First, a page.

Siegel, Paul Z., Brackbill, Robert M., Heath, Gregory W., "The epidemiology of walking for exercise: Implications for promoting activity among sedentary groups," American Journal of Public Health 85 #5 (May 1995): 706-710

The relative contribution of walking to overall leisure-time physical actvity participation rates was studied among respondents from the 45 states that parcipated in the 1990 Behavioral Risk Factor Surveillance System. Walking appears to be an acceptable accessible exercise activity, especially among population subgroups with a low prevalence of leisure- time physical activity.

Troped, Philip J, Saunders, Ruth P., Pate, Russell R., Reininger, Belinda, Ureda, John R, Thompson, Shirely J., "Associations between self-reported and objective physical environmental factors and use of a community rail-trail,"  Preventive Medicine 32 (2001): 191-200.

A study of 413 randomly chosen adults in Arlington, MA on their use or non-use of the Minuteman Bikeaway. Increased distance to the trail and the necessity of crossing a busy street or going over a steep hill are factors associated with self-reported decreased Bikeway use. A GIS analysis showed these factors to be not statistically significant. Higher education levels and a sense of neighborhood safety were also associated with increased trail use.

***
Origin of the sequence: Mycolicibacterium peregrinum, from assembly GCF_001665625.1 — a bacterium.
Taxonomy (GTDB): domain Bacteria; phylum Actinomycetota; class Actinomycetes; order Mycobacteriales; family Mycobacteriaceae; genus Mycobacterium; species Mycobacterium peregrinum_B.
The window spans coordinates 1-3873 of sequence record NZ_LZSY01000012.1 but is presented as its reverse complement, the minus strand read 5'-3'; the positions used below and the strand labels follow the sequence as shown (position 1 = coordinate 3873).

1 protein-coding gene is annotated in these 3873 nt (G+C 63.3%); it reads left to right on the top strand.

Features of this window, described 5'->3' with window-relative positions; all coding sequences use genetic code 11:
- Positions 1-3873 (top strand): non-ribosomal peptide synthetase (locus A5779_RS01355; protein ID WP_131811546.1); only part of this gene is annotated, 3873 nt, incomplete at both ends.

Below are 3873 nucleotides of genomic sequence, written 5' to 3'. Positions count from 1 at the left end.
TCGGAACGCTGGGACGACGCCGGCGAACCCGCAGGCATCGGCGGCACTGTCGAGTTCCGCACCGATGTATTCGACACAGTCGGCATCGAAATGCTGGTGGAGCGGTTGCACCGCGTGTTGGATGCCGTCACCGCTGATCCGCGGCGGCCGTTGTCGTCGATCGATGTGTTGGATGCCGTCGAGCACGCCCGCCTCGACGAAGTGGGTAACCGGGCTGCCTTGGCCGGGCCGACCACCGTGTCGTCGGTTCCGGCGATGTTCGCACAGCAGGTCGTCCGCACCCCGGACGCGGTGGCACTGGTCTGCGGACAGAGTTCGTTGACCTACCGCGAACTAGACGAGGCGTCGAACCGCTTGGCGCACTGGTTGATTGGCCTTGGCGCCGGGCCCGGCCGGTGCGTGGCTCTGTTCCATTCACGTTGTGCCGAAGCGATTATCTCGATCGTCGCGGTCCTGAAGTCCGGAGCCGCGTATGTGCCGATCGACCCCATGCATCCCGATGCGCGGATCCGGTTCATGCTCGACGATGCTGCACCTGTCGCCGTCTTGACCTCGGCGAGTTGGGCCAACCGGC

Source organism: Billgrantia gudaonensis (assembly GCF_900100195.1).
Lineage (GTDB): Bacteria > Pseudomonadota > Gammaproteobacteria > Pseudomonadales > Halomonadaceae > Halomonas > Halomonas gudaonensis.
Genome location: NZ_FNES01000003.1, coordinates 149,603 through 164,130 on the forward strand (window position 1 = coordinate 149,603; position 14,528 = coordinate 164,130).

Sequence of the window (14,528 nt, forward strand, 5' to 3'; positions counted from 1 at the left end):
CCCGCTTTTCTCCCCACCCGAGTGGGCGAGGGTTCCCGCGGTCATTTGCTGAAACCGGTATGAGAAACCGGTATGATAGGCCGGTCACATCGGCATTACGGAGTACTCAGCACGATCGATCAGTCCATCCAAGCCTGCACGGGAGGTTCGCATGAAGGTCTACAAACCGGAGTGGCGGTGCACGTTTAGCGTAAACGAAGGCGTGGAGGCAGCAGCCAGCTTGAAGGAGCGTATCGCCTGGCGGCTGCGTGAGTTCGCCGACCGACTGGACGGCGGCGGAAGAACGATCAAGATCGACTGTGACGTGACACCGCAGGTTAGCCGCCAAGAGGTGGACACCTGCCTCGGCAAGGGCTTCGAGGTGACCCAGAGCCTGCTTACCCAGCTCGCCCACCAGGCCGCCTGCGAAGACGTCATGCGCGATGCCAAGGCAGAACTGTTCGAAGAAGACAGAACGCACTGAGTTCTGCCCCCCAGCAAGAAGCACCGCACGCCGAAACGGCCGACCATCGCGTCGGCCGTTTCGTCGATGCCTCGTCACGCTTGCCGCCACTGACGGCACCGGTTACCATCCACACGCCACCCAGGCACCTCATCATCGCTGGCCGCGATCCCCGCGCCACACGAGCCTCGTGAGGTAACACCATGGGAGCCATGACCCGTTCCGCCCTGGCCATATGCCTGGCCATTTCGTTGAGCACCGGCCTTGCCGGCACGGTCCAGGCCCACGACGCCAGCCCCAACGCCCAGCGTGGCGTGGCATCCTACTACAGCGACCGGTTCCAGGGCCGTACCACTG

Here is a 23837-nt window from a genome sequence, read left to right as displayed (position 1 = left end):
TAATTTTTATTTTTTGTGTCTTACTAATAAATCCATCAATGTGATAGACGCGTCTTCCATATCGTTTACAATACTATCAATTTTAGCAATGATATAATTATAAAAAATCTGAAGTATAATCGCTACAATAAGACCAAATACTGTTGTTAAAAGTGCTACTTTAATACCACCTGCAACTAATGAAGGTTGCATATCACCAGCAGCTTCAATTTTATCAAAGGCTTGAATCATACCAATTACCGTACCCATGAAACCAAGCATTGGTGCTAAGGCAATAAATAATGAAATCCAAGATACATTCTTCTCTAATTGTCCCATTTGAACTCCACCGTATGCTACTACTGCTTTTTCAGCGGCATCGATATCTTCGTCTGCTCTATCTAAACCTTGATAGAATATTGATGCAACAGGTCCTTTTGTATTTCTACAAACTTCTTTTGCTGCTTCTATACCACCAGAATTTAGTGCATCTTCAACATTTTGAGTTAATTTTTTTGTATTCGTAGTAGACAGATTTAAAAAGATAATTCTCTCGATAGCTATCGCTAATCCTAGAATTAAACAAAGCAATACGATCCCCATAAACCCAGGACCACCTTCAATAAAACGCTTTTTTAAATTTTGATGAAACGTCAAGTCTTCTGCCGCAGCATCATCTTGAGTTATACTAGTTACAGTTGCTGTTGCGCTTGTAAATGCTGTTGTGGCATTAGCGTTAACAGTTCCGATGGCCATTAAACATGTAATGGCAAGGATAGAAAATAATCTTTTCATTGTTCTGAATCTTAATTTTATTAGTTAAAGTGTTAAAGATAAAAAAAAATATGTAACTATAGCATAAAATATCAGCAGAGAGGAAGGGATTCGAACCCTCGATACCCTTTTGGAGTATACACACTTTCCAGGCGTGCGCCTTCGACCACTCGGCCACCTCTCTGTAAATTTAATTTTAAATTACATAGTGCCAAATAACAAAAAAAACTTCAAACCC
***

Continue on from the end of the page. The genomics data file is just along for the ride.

Economic Aspects

Alexander, Leslee.  The effect of greenways on property values and public safety.  Denver:  Colorado State Parks, State Trails Program and the Conservation Fund, 1994 (117 pp) 

Crompton, John L.  The impact of parks and open space on property values and the property tax base.  2000.  114 pp.

Greer, Donald.  Omaha recreational trails:  Their use and effect on property values and public safety.  Omaha, NE:  University of Nebraska at Omaha, 2000, 52 pages (a power point presentation of his results is at www.unomaha.edu/~greer/don